the symposium on by lindash


									                                The Symposium on
                Optimal Water Management and Conflict Resolution
                        Using the Water Allocation System
                                (Amman, October 22-23, 2007)



The symposium organised in Amman in October 22-23 was a first step in reviving the
WAS project in the Middle East since the Energy, Water and Environment Communities
Project (EWE) joined forces with the original WAS team. The symposium which was
attended by the highest levels of the political and academic establishement in Jordan,
concluded with a decision by the Ministry of Water and Irrigation to consider the best
way to introduce WAS as a tool to be aplied to a pilot water project. The second decision
was to prepare a training scheme for Jordanian specialists.
The symposium was organised jointly by EWE partners, the EWE/LSE London group and
the Higher Council for Science and Technology, Amman and was co-sponsored by the
Ploughshares1, London.

1. The WAS project in a context

By monetizing water disputes, international cooperation in water can be arranged so that
disputing parties all gain, while agreements can be flexibly adjusted to the benefit of all
as situations change over time. Analyzing water values rather than water quantities
transforms what appear to be zero-sum games into win-win situations in which
cooperation benefits all parties. This is a breakthrough in using water management
strategies for conflict resolution, and has great potential for applications all over the
region (and beyond).

The project began in 1992 and runs with active participation by teams of Israelis,
Jordanians, and Palestinians. There has been Israeli, Jordanian and Palestinian domestic
interest as well as interest in the project in Syria, Lebanon, the Nile Basin, the Persian
Gulf, and other areas. Unfortunately, the political developments in Lebanon and Palestine
since 2000 have led to the Dutch government (which supported the project over ten
years) suspending its financial support for such endeavours.

WAS has since been accepted in 2006 for endorsement and support by the Energy, Water
and Environment Community (EWE) – based at the London School of Economics and
Political Science2. The research team led by Prof. Franklin Fisher (MIT) has received an
invitation from EWE to feature an updated WAS model in a major round of awareness-


raising on water optimization and conflict resolution in the Middle East, seeking long-
term political and financial sponsorship from sympathetic European Union countries and
institutions. The collaboration with EWE also brings to the project LSE policy expertise
on integrated water management and transboundary environmental cooperation, which
informs discussions about the political and regulatory conditions conducive to an uptake
of WAS.

Relaunching the WAS project in the region necessitated an update of the model and
preparting the ground for acceptance by the local political environment. An advance visit
by the WAS/EWE team to the region was organised in December 2006. As a result the
Ministry of Water and Irrigation and the Higher Council for Science and Technology in
Jordan agreed to go ahead with a joint action.

2. The symposium

As a first step, it was decided to convene a symposium in Amman, Jordan, for senior
public officials to highlight the management value of WAS for both domestic and
transboundary use. Preparations, including a protracted organisational process following
domestic political tensions, took until late 2007. In the end the financial support of the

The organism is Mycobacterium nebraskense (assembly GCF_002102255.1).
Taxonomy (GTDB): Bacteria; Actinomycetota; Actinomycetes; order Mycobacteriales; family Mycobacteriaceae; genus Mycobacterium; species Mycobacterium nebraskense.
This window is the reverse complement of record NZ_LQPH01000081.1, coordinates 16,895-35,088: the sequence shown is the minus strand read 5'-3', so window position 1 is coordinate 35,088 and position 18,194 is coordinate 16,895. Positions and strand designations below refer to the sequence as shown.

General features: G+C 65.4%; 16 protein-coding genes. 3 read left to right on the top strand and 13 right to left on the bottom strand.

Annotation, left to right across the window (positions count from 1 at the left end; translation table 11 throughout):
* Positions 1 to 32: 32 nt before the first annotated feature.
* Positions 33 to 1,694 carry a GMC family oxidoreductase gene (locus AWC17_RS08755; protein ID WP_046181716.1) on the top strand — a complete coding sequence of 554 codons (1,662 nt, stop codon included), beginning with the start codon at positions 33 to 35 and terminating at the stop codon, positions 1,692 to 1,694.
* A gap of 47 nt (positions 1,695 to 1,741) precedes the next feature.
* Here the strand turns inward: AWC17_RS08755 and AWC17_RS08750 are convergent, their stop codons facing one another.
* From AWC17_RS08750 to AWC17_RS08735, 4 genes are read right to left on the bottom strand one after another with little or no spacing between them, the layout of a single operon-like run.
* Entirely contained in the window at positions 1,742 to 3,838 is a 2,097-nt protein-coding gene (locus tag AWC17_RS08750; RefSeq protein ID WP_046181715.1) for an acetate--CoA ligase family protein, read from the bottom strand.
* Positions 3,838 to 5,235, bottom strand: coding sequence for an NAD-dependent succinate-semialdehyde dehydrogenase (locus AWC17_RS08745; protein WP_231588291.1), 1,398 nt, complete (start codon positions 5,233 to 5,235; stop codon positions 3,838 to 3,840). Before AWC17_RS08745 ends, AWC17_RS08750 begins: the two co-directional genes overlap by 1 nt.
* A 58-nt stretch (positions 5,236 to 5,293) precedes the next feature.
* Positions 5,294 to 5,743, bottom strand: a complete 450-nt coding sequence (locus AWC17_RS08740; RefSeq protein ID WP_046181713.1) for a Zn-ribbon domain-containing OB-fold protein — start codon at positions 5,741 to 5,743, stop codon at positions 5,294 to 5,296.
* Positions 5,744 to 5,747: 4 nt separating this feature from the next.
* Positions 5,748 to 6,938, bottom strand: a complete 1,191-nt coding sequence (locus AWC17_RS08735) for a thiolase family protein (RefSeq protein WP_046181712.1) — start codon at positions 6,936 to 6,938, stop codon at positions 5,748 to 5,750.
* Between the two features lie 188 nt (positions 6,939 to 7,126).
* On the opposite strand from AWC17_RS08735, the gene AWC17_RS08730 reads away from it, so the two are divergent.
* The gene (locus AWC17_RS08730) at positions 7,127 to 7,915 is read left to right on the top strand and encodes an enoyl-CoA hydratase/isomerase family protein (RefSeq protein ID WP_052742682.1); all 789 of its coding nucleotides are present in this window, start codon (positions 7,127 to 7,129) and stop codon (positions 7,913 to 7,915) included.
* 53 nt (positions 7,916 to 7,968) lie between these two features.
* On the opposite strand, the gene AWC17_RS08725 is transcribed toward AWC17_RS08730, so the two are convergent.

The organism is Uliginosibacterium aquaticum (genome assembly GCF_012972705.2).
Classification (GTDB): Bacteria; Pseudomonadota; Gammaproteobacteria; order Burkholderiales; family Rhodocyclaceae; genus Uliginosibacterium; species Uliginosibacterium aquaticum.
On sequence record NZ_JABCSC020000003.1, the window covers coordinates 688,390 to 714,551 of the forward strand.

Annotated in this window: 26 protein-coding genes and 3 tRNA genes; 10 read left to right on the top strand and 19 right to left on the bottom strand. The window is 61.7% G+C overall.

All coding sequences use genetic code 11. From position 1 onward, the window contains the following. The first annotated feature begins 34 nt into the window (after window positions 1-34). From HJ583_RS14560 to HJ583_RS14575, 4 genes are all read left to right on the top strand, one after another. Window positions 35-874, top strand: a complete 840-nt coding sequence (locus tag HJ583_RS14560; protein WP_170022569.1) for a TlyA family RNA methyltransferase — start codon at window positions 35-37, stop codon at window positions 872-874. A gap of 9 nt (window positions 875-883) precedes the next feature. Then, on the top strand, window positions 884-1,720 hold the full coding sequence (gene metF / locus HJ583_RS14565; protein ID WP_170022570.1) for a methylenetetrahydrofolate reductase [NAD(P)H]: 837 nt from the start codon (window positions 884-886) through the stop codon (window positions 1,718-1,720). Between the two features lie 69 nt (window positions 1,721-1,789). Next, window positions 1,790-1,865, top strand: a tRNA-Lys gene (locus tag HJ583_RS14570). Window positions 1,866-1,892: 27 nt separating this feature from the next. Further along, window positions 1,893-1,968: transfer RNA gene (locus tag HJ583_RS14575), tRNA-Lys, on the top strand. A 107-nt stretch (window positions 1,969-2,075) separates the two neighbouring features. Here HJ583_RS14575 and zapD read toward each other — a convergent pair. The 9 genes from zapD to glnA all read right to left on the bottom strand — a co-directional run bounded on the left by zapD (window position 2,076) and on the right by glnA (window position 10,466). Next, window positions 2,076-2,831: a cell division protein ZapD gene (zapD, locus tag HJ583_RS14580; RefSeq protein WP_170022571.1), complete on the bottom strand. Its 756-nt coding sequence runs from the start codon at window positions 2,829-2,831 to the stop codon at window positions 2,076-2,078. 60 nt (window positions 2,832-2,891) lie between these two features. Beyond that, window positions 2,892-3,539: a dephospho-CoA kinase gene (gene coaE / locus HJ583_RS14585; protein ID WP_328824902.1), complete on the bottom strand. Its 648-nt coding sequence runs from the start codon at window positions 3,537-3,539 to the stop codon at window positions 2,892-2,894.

London charity, the Ploughshares, was critical.

The central aim of the symposium was to demonstrate a regional application of the WAS
model to the Jordan River basin (as applied to Jordan). The awareness-raising and
dialogic functions of the symposium represented a concrete first step towards the
acceptance and a future implementation of the WAS model. By involving key senior
officials, diplomatic representatives and academics in discussion, and increasing regional
familiarity with the concept of water cooperation, WAS model demonstrated its potential
to project optimal water allocations for selected political and policy scenarios – some of
them already being discussed in the region. The symposium was divided into two parts: a
general session and a technical workshop where invitees, as potential users, experienced
WAS as demonstrated in various scenarios. In addition to presentations on the model,
these potential users were made familiar with the underlying concepts and given hands-
on experience. The programme of the first day included a presentation of regional water
issues (Prof. Tony Allan, London), on the WAS model and a possible application to
Jordan and the region (Prof. Franklin M. Fisher) and on the Digital National Master Plan
for Jordan. This part of the day also included a discussion with HRH Prince Hassan and
his scientific advisers. The technical part was introduced with a presentation of the
AGSM and SAWAS models (concerning agriculture) and the WAS technical model. A
whole day was given to hands-on computer excercises with WAS which was concluded
with feedback from the participants. Finally, the MYWAS model, currently under
development, was also presented.

The first day was attended by an impressive list of government ministers and officials,
academics and expert practioners. The regional ambition of the project was underlined
by the presence of regional, European as well as the US and Canadian embassies, most
of the ambassadors participating in person. International organisations with offices in
Amman were also present.

A closing session was held in the HCST on 24 October 2007 in order discuss the results
brought about by the symposium. The meeting was chaired by the Secretary General of
HCST and attended by the representatives of EWE, WEP and RSS. Also attending from
the Jordanian side were representatives from the pertinent Ministries of Water &